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What To Report


CROSS is interested in events where there have been failures or collapses and in concerns felt about any part of the construction process. The concerns or lessons may arise from any specific design or construction experiences, or from a series of experiences indicating a trend. CROSS is also interested in reports relating to near misses, or observations relating to collapses where these have not been uncovered through formal investigation.

Small scale events are important as they can be the precursors to more major failures. No concern is too small to be reported and conversely nothing is too large.

Reports should draw attention to:

  • description of incident or near miss
  • lessons learned (or identified) which will help others to contribute to a safer industry
  • concerns which may require industry or regulatory action

Safety-related concerns may involve:

  • the reporter
  • other people
  • their organisation
  • other organisations that they deal with

Reports should not be submitted on:

  • criminal activities (which should be reported to the police or the Health & Safety Executive)
  • issues involving personality conflicts
  • industrial relations and/or terms and conditions of employment problems
  • occupational health or safety issues

Urgent safety concerns

  • CROSS cannot provide advice on urgent matters which should be raised within the reporter's organisation

What to Report

Appointment of consultants or contractors

  • inappropriate appointment eg not enough experience or relevant experience
  • inadequate brief
  • insufficient fees to do the job properly
  • insufficient resources to do the job
  • complexity of project not sufficiently appreciated
  • divided responsibilities leading to confusion

Design process

  • investigations not thorough enough
  • analysis or design not sufficiently rigorous
  • inappropriate use of software
  • inappropriate modelling
  • computer results that are ambiguous or unusual
  • use of unproven materials or techniques
  • conflicts with regulations or codes of practice
  • inadequate checking, reviewing, or QA
  • taking disproportionate risks
  • designs not sufficiently robust
  • design responsibilities passed too far down the line

Construction process

  • design intent not clear from documentation
  • inadequate or insufficient drawings
  • inadequate method statements
  • inadequate training and experience levels of staff
  • lack of involvement and authority for resident engineers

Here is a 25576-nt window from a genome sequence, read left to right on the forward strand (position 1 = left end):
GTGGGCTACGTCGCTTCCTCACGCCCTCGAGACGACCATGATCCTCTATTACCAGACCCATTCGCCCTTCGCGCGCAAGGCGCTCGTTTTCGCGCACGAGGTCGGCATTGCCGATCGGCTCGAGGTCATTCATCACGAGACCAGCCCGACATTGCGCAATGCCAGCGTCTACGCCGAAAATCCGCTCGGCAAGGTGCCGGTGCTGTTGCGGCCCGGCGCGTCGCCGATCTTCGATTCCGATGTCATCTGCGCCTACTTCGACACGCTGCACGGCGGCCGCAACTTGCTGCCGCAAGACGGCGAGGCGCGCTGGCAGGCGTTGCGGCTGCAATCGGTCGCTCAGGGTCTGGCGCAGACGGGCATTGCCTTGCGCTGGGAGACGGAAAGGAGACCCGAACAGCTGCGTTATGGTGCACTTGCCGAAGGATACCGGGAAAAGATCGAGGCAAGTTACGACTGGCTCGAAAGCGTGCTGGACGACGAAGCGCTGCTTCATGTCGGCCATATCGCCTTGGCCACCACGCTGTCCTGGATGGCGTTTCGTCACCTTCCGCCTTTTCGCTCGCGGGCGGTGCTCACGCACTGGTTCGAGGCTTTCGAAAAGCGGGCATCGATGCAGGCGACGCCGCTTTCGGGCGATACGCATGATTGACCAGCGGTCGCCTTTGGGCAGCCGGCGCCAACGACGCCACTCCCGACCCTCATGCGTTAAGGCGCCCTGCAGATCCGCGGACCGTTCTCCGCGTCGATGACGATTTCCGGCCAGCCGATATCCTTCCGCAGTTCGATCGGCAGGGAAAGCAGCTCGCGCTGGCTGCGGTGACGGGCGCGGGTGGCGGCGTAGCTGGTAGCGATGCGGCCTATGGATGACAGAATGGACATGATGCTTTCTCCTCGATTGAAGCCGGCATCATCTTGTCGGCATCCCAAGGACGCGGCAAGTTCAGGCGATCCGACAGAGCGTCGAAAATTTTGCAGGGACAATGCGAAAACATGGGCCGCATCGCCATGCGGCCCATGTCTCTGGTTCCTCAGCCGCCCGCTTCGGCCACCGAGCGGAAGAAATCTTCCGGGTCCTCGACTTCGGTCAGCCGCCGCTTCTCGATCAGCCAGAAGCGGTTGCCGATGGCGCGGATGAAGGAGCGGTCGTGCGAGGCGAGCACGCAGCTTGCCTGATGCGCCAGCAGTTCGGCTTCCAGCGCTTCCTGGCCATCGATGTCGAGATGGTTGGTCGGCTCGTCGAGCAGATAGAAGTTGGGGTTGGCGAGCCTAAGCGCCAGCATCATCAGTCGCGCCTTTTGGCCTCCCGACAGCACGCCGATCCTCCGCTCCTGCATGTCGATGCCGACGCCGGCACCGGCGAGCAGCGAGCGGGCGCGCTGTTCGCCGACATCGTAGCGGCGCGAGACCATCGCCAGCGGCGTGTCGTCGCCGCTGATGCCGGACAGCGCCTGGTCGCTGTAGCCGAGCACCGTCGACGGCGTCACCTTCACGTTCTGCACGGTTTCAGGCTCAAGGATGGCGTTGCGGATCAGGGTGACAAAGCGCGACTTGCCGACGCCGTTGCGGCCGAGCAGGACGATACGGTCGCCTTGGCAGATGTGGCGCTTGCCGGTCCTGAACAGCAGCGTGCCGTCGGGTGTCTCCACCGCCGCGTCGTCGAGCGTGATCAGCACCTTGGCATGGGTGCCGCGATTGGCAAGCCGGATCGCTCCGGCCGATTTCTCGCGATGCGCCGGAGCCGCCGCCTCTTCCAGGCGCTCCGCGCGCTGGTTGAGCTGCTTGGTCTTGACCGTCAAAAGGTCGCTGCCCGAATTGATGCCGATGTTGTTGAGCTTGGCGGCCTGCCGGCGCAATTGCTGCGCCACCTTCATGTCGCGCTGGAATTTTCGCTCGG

• divided responsibilities leading to confusion
  • unsafe temporary works and falsework
  • workmanship that could lead to premature failure
  • use of materials that are unsuitable
  • not using products in accordance with the manufacturer’s instructions
  • supervision levels inadequate
  • dangerous construction conditions
  • budget inadequate for the job
  • near misses and near hits

Operation and maintenance

  • lack of guidance from original designers
  • no information available on design or construction
  • refurbishments and alterations made without proper consideration
  • frequency and scope of inspections
  • insufficient budget to address structural concerns
  • dangerous techniques employed
  • unusual dynamic behaviour
  • severe climate change effects
  • premature deterioration or undue corrosion
  • indications of instability
  • unexpected deflections or deformations
  • component failures
  • components that cannot be inspected
  • near misses and near hits

When to Report

Reports do have to be about current activities so long as they are relevant. CROSS needs information all the time and whenever an incident occurs, or a concern is felt, then it can be reported. CROSS is not a substitute for internal reporting processes but is in addition and is the only independent organisation for collecting and publishing safety related reports.


Reports can be sent by post or by email. Reports sent by post to the PO Box are opened only by the scheme director. The description within the report is copied but without the reporter's name, and information that might be used to identify the name of an employer, the location of a project, or the names of any individuals or products mentioned by the reporter is removed to create a de-identified report. These are also known as anonymised reports. The director may telephone the reporter (at the reporter's contact number) to ask for more data on technical aspects. Only de-identified reports are used for the Newsletters and database, and original reports are returned to the reporters. Reports sent by email will leave a trace and are not therefore so secure but the contents are de-identified and treated in the same way as for reports sent by post.


De-identified reports are categorised and kept on a database for review by a CROSS panel of experts to detect trends, and to provide commentary for the Newsletters. These are published quarterly and links are sent to subscribers on the date that each one is released. To become a subscriber go to the Registration section. The information in the Newsletters can be used by individuals, firms and organisations, to avoid future problems of the same kind and improve the quality of their engineering. SCOSS will, as a result of analysing the data received, use its influence with Industry, Institutions, and Government to effect changes where this is seen to bring sustainable benefit by improving structural safety. SCOSS publishes biennial reports with overviews of concerns and recommendations for mitigating these.


How to Report

Online submission:
Submit by post: